Hats off

Do you know what the urban streetwear cap of choice is? Well, rappers wear them, athletes and artists wear them and pretty much every cool kid on the planet should know how to wear them. Presenting the wide brim baseball cap – otherwise known as the New Era 59Fifty.

Celebrating its 90th birthday, the international headwear brand originated from New York in 1920 and is best known as the official on-field cap for Major League Baseball in the US.

Inventive Capby Hayley Merrington is inspired by intricate machinery and Victorian engineering.

Cap by James Gardener. Using the words ‘new’ and ‘era’, James came up with a fusion of old and new. Clashing old head adornments of the past like Caesers head wreath with cheap cable ties.

The 59Fifty phenomenon hit European soils six years ago, and is considered a must-have fashion item in many young circles. Therefore, in recognition of its anniversary and the idea of self-expression, New Era developed the XC project.

The project invited 90 design school graduates to customise their own 59Fifty cap, which are to be part of a travelling exhibition in five cities across Europe later this year.

‘It is a project that lends itself nicely to the creative minds of tomorrow,’ says Sam Fogden of New Era. And the students did not hold back.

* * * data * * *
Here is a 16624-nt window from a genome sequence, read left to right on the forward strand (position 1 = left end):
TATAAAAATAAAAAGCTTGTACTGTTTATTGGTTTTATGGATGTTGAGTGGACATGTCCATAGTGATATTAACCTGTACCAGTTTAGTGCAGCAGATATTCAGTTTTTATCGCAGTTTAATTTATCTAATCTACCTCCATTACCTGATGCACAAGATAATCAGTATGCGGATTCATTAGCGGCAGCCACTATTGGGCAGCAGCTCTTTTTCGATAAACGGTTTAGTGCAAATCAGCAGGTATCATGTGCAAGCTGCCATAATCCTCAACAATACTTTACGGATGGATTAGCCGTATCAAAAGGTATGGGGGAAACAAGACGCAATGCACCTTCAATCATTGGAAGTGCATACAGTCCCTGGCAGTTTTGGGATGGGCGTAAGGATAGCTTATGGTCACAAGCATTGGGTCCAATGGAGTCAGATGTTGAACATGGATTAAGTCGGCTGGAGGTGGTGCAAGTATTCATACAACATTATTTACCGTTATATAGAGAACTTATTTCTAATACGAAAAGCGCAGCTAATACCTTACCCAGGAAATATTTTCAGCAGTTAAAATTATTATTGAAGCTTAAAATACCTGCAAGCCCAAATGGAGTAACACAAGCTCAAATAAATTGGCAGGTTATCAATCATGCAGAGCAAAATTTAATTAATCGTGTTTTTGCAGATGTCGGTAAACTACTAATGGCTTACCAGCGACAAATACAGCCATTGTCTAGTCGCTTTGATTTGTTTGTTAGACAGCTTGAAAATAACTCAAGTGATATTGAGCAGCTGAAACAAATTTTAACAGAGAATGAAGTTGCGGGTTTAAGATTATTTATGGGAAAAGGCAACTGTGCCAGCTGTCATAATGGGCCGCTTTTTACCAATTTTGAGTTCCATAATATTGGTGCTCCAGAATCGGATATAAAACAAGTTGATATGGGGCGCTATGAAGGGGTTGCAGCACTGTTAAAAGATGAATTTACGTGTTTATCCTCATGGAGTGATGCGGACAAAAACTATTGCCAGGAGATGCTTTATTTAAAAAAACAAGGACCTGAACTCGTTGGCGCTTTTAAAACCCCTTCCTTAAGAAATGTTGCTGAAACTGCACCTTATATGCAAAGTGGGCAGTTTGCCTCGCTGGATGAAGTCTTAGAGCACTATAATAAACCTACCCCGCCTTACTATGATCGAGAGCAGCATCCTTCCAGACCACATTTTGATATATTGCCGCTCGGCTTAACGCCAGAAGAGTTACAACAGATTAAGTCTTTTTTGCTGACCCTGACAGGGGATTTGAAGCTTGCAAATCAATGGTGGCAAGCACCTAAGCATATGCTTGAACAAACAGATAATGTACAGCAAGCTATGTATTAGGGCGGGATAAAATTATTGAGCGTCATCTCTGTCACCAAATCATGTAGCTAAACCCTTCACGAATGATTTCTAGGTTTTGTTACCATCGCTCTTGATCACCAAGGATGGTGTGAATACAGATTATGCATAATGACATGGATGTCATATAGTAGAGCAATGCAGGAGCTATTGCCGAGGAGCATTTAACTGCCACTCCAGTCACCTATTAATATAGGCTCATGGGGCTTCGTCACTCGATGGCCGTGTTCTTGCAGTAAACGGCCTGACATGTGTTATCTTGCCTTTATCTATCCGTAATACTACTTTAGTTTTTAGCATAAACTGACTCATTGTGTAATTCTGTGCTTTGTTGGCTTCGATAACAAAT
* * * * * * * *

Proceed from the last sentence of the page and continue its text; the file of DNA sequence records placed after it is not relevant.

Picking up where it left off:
Shotaro cap by Shotaro Ishii focuses on the biggest co-existence of all time – between nature and human beings.

The inspiration for Dominika Lipniewska’s cap came from a fascination with faces and characters, especially in crowded spaces. 

Each designer received a box with a blank canvas material cap, along with Posca, Montana and Sharpies art supplies. The students were not limited to the tools provided and showed off their creative flair, developing some wild and unusual pieces of headwear.

New Era’s creative director, Astri Thomas-Saunders, the famous milliner Piers Atkinson and two other creative professionals chose their favourite three hats out of the 90 pieces of art. From this shortlist, a winner was chosen to receive a £10,000 bursary towards their future career.

Craig Green’s winning design refers to the role of the male in Western society and is influenced by American and English culture, including class, money, DIY, patriotism and hunting. Copper was used to show English currency and class, while the use of suede brings in the nature element, along with wood, in reference to hunting.

London’s Central St Martins graduate Craig Green’s ‘mask of masculinity’ picked up the prize money. Green hopes to start his own fashion and millenary label following his MA in Fashion, which he starts this month.

All 90 designs will be showcased in London’s Dray Walk Gallery from 4-6 November and presented in a collectors book available to associates.

Janosch Mallwitz created a personal hat that has been a constant companion. The structure came from the original baseball closing system.

New Era XC exhibitions held:

4-6 November at Dray Walk Gallery, London E1

11-13 November at Circle Culture Gallery, Berlin, Germany

18-21 November at Spazi Originale, Milan, Italy

25-27 November at Angels, Barcelona, Spain

2-4 December at Espace Vertbois, Paris, France

Latest articles

Remembering Jon Daniel: 1966-2017

We look back on the life and work of the Design Week columnist, independent creative director and social activist “who helped put black participation on the political map”.